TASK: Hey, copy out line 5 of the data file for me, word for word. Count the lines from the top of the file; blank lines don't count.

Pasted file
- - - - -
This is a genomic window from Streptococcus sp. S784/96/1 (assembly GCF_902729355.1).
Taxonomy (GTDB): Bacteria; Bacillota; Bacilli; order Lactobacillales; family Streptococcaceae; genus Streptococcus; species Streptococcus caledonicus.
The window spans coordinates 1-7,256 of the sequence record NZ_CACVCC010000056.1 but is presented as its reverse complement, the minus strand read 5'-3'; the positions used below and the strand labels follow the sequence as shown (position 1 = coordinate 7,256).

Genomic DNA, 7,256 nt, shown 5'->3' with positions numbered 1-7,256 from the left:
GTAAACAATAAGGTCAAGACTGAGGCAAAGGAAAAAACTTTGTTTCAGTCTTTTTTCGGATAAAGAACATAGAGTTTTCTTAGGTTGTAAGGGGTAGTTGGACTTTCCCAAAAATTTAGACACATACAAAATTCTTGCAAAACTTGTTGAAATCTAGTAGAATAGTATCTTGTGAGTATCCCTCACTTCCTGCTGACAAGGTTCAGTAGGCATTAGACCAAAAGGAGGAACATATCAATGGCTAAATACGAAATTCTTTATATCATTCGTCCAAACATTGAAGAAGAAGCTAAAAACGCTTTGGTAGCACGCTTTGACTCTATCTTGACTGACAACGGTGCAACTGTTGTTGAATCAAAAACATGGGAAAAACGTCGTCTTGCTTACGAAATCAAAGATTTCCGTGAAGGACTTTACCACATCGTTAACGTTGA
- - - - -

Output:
GTAAACAATAAGGTCAAGACTGAGGCAAAGGAAAAAACTTTGTTTCAGTCTTTTTTCGGATAAAGAACATAGAGTTTTCTTAGGTTGTAAGGGGTAGTTGGACTTTCCCAAAAATTTAGACACATACAAAATTCTTGCAAAACTTGTTGAAATCTAGTAGAATAGTATCTTGTGAGTATCCCTCACTTCCTGCTGACAAGGTTCAGTAGGCATTAGACCAAAAGGAGGAACATATCAATGGCTAAATACGAAATTCTTTATATCATTCGTCCAAACATTGAAGAAGAAGCTAAAAACGCTTTGGTAGCACGCTTTGACTCTATCTTGACTGACAACGGTGCAACTGTTGTTGAATCAAAAACATGGGAAAAACGTCGTCTTGCTTACGAAATCAAAGATTTCCGTGAAGGACTTTACCACATCGTTAACGTTGA